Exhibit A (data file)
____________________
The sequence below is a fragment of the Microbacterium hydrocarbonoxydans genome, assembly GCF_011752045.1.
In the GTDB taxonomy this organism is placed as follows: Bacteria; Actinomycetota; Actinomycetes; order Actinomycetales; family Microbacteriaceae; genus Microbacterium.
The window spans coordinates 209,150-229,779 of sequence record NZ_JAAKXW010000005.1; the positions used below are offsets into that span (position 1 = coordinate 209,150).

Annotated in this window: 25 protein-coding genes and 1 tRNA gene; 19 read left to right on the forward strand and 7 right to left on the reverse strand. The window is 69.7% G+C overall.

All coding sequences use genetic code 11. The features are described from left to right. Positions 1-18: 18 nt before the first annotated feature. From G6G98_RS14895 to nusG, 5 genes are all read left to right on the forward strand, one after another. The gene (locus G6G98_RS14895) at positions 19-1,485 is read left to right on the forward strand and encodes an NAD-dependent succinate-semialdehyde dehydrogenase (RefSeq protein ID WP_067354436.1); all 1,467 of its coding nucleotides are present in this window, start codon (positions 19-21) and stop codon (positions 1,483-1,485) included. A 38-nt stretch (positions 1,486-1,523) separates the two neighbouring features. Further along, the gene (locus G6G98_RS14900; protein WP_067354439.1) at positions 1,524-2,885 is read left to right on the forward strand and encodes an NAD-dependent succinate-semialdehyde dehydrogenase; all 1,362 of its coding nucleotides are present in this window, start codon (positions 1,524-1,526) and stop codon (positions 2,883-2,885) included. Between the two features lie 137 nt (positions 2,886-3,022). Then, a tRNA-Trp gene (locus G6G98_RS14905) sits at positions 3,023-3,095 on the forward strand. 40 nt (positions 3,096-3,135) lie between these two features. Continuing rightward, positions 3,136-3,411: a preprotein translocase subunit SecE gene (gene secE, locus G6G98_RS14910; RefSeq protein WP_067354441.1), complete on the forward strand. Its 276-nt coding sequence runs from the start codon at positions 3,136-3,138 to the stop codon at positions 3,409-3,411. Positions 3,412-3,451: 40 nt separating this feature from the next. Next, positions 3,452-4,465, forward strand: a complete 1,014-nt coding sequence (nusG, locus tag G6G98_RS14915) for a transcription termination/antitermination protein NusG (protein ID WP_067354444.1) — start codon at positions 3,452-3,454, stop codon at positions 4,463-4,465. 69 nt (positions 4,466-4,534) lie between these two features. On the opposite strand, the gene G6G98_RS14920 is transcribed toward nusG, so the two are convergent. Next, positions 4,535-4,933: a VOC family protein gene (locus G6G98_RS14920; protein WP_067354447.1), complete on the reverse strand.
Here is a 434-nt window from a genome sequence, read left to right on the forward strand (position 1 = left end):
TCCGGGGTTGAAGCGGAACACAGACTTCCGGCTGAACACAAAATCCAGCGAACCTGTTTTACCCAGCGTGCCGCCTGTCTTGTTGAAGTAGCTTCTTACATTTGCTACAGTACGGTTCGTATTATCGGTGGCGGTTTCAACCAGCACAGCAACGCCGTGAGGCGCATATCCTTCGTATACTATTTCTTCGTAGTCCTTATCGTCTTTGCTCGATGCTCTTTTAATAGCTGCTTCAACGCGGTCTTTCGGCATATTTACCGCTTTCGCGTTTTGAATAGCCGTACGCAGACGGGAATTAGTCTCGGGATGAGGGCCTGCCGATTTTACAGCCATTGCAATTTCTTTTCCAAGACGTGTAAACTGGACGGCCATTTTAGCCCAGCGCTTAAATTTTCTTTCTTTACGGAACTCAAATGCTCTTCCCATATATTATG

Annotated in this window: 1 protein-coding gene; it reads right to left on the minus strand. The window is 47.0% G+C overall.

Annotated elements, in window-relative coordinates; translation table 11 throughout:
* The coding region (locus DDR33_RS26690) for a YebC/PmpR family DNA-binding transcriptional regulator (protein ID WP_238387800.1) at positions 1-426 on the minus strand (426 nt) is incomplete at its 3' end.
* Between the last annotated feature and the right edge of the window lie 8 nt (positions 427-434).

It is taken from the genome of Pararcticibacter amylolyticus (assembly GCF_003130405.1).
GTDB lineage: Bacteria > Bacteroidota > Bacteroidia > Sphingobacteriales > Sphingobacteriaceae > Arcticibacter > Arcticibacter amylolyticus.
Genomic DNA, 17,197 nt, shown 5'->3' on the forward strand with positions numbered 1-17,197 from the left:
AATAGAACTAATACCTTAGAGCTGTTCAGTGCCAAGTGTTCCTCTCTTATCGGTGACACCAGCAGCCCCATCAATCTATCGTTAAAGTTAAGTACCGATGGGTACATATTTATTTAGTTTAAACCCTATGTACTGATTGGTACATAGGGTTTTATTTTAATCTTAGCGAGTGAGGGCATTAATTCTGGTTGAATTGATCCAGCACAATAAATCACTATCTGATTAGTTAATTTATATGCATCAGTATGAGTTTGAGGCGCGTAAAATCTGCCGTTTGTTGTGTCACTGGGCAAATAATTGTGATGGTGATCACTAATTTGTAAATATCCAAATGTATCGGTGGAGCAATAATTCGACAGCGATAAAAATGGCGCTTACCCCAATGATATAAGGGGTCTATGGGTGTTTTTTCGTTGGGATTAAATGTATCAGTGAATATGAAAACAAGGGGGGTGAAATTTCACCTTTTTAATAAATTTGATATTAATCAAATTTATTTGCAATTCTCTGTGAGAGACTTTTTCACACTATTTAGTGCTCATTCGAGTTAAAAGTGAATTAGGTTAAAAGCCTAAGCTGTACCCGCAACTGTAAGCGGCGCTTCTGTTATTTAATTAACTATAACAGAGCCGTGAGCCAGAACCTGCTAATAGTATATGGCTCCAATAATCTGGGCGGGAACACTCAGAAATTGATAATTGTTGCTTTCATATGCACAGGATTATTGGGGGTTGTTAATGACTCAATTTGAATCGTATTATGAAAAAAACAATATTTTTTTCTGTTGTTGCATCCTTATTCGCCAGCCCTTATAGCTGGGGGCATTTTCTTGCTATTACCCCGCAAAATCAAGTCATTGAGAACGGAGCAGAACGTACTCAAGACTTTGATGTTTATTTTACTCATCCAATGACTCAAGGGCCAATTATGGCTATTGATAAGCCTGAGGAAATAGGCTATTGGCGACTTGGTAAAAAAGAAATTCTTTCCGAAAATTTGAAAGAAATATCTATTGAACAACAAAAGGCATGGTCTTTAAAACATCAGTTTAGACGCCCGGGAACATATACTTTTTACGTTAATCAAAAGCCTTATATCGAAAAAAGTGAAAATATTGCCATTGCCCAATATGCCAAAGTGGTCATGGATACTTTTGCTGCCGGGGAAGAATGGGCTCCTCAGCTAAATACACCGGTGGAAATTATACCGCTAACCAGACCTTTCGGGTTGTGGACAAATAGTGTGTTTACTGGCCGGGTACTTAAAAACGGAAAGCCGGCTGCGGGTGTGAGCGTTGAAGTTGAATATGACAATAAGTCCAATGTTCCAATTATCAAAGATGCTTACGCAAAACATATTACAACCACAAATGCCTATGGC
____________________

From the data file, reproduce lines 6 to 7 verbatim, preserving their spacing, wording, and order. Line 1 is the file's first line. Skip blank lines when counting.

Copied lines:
Here is a 434-nt window from a genome sequence, read left to right on the forward strand (position 1 = left end):
TCCGGGGTTGAAGCGGAACACAGACTTCCGGCTGAACACAAAATCCAGCGAACCTGTTTTACCCAGCGTGCCGCCTGTCTTGTTGAAGTAGCTTCTTACATTTGCTACAGTACGGTTCGTATTATCGGTGGCGGTTTCAACCAGCACAGCAACGCCGTGAGGCGCATATCCTTCGTATACTATTTCTTCGTAGTCCTTATCGTCTTTGCTCGATGCTCTTTTAATAGCTGCTTCAACGCGGTCTTTCGGCATATTTACCGCTTTCGCGTTTTGAATAGCCGTACGCAGACGGGAATTAGTCTCGGGATGAGGGCCTGCCGATTTTACAGCCATTGCAATTTCTTTTCCAAGACGTGTAAACTGGACGGCCATTTTAGCCCAGCGCTTAAATTTTCTTTCTTTACGGAACTCAAATGCTCTTCCCATATATTATG